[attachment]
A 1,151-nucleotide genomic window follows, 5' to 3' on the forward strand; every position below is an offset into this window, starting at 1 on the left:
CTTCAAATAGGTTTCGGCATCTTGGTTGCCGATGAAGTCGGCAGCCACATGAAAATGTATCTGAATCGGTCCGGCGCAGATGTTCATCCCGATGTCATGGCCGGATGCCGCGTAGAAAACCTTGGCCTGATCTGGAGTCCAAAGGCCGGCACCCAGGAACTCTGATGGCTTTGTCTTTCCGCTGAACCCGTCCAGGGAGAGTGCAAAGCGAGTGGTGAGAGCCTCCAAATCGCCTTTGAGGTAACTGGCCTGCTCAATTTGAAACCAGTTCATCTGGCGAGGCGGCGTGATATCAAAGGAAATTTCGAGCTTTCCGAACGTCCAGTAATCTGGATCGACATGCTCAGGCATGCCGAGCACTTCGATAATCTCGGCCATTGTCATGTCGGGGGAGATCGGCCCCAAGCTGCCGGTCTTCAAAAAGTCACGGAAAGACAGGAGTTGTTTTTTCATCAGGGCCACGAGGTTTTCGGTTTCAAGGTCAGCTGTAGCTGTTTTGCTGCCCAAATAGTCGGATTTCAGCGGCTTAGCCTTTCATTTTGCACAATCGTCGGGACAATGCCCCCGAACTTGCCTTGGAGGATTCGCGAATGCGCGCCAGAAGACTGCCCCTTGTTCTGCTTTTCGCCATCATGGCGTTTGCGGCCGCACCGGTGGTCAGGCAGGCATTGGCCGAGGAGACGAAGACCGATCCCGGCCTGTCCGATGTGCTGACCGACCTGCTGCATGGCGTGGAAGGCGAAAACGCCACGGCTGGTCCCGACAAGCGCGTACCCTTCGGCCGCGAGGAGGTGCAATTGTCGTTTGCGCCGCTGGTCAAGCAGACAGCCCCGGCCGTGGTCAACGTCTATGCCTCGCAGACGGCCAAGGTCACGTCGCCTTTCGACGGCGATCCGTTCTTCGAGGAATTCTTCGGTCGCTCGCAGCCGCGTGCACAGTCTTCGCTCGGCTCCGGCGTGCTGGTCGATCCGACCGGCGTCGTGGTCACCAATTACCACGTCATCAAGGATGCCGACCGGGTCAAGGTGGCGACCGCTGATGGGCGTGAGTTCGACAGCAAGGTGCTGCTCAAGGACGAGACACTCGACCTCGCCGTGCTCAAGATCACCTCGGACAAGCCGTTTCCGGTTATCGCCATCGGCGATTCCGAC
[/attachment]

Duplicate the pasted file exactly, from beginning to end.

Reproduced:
A 1,151-nucleotide genomic window follows, 5' to 3' on the forward strand; every position below is an offset into this window, starting at 1 on the left:
CTTCAAATAGGTTTCGGCATCTTGGTTGCCGATGAAGTCGGCAGCCACATGAAAATGTATCTGAATCGGTCCGGCGCAGATGTTCATCCCGATGTCATGGCCGGATGCCGCGTAGAAAACCTTGGCCTGATCTGGAGTCCAAAGGCCGGCACCCAGGAACTCTGATGGCTTTGTCTTTCCGCTGAACCCGTCCAGGGAGAGTGCAAAGCGAGTGGTGAGAGCCTCCAAATCGCCTTTGAGGTAACTGGCCTGCTCAATTTGAAACCAGTTCATCTGGCGAGGCGGCGTGATATCAAAGGAAATTTCGAGCTTTCCGAACGTCCAGTAATCTGGATCGACATGCTCAGGCATGCCGAGCACTTCGATAATCTCGGCCATTGTCATGTCGGGGGAGATCGGCCCCAAGCTGCCGGTCTTCAAAAAGTCACGGAAAGACAGGAGTTGTTTTTTCATCAGGGCCACGAGGTTTTCGGTTTCAAGGTCAGCTGTAGCTGTTTTGCTGCCCAAATAGTCGGATTTCAGCGGCTTAGCCTTTCATTTTGCACAATCGTCGGGACAATGCCCCCGAACTTGCCTTGGAGGATTCGCGAATGCGCGCCAGAAGACTGCCCCTTGTTCTGCTTTTCGCCATCATGGCGTTTGCGGCCGCACCGGTGGTCAGGCAGGCATTGGCCGAGGAGACGAAGACCGATCCCGGCCTGTCCGATGTGCTGACCGACCTGCTGCATGGCGTGGAAGGCGAAAACGCCACGGCTGGTCCCGACAAGCGCGTACCCTTCGGCCGCGAGGAGGTGCAATTGTCGTTTGCGCCGCTGGTCAAGCAGACAGCCCCGGCCGTGGTCAACGTCTATGCCTCGCAGACGGCCAAGGTCACGTCGCCTTTCGACGGCGATCCGTTCTTCGAGGAATTCTTCGGTCGCTCGCAGCCGCGTGCACAGTCTTCGCTCGGCTCCGGCGTGCTGGTCGATCCGACCGGCGTCGTGGTCACCAATTACCACGTCATCAAGGATGCCGACCGGGTCAAGGTGGCGACCGCTGATGGGCGTGAGTTCGACAGCAAGGTGCTGCTCAAGGACGAGACACTCGACCTCGCCGTGCTCAAGATCACCTCGGACAAGCCGTTTCCGGTTATCGCCATCGGCGATTCCGAC